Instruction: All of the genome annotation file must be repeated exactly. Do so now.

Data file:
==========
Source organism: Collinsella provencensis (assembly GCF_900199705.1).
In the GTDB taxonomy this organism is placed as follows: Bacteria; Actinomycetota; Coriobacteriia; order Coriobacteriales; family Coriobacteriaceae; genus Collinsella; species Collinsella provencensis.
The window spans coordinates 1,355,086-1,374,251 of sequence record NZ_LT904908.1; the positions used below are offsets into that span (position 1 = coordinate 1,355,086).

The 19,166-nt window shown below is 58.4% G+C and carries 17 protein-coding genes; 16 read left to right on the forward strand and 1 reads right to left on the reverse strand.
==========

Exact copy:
Source organism: Collinsella provencensis (assembly GCF_900199705.1).
In the GTDB taxonomy this organism is placed as follows: Bacteria; Actinomycetota; Coriobacteriia; order Coriobacteriales; family Coriobacteriaceae; genus Collinsella; species Collinsella provencensis.
The window spans coordinates 1,355,086-1,374,251 of sequence record NZ_LT904908.1; the positions used below are offsets into that span (position 1 = coordinate 1,355,086).

The 19,166-nt window shown below is 58.4% G+C and carries 17 protein-coding genes; 16 read left to right on the forward strand and 1 reads right to left on the reverse strand.